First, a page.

Monday, February 18, 2008

Pope of the Week: John XXIII 1958-1963

This week we are looking at John XXIII. He was a fat and smiley pope, who is mostly remembered for holding the 2nd Vatican Council, which resulted in a broad modernising of the Catholic Church. He died before the Council was concluded.

He was born Angelo Roncalli, in 1881, 4th of 14 children of a sharecropping family from Bergamo, Italy. He was ordained in 1904. During World War I, he was drafted into the Royal Italian Army as a sergeant, serving in the medical corps as a stretcher-bearer and chaplain. In 1935 he was made the Vatican's delegate in Greece and Turkey, and during WW2 was Nuncio (ambassador) to France. In these roles he was able to help the Jewish underground save thousands of Jews.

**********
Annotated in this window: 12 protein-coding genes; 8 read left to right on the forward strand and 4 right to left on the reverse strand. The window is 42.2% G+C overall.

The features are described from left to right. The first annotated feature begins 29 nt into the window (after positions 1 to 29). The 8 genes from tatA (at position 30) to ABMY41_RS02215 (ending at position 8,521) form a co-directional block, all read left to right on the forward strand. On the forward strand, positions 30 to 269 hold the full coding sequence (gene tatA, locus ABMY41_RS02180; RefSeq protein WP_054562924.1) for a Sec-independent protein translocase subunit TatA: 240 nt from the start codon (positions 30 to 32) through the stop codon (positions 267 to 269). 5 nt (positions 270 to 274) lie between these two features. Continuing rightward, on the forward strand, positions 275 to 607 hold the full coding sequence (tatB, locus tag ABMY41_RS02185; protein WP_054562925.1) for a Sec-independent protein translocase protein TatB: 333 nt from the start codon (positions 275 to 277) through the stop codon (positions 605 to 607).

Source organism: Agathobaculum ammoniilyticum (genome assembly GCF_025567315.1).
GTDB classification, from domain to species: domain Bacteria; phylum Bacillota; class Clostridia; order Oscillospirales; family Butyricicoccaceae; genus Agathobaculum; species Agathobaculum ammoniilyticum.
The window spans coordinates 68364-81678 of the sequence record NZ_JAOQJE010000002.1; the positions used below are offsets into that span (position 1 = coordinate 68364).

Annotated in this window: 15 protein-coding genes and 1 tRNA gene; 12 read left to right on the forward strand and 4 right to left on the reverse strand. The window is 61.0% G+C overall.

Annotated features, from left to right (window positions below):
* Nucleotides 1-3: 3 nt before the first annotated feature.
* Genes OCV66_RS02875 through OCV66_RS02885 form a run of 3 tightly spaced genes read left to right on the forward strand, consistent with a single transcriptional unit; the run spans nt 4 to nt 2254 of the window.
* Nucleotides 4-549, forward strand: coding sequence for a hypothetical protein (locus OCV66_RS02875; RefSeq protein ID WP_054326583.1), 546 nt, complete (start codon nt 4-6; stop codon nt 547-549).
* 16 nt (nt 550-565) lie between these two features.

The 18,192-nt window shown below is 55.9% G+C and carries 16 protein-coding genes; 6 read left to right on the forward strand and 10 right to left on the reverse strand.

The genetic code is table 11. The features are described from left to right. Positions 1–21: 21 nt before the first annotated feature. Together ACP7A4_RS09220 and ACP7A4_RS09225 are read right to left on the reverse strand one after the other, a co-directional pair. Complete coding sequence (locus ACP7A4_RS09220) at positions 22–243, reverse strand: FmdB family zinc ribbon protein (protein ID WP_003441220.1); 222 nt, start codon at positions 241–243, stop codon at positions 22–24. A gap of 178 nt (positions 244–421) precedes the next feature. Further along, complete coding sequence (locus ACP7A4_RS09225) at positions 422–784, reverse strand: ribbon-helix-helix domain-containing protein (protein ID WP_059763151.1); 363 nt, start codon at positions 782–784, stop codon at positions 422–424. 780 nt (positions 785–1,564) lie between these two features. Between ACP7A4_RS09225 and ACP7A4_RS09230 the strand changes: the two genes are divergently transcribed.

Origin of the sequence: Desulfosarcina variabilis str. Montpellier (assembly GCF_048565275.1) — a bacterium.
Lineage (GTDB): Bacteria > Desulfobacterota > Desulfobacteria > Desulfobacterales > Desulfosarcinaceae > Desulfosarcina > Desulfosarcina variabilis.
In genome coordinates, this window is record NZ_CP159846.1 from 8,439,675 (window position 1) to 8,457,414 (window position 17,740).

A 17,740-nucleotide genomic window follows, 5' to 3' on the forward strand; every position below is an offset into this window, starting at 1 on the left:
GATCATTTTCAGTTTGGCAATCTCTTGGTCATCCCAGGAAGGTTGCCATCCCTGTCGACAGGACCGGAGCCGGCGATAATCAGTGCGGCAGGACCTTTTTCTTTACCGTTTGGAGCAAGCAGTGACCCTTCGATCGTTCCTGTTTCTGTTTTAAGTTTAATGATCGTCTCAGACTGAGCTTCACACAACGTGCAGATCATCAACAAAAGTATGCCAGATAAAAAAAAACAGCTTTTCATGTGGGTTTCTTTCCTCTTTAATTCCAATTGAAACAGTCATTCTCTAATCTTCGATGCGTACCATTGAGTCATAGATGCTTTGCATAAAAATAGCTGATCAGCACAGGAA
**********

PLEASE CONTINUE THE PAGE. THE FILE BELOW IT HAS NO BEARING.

He succeeded Pius XII. His papal coronation was the last one to run for the traditional five hours.

John XXIII was fond of wearing the papal tiaras. On formal occasions he wore the traditional 1877 Palatine tiara he had been crowned with. However, on other occasions he wore the lighter and more comfortable 1922 tiara of Pope Pius XI. In 1959 he was given an expensive silver papal tiara by the people of Bergamo. It is the lightest in the papal collection at 2 lb (900 g), When asked about the tiara during its manufacture, John asked that the makers halve the number of jewels with which they planned to decorate it and give the financial saving to the poor.

John XXIII is remembered fondly as "The Good Pope". He was beatified on September 3, 2000, and is now correctly referred to as Blessed John XXIII.

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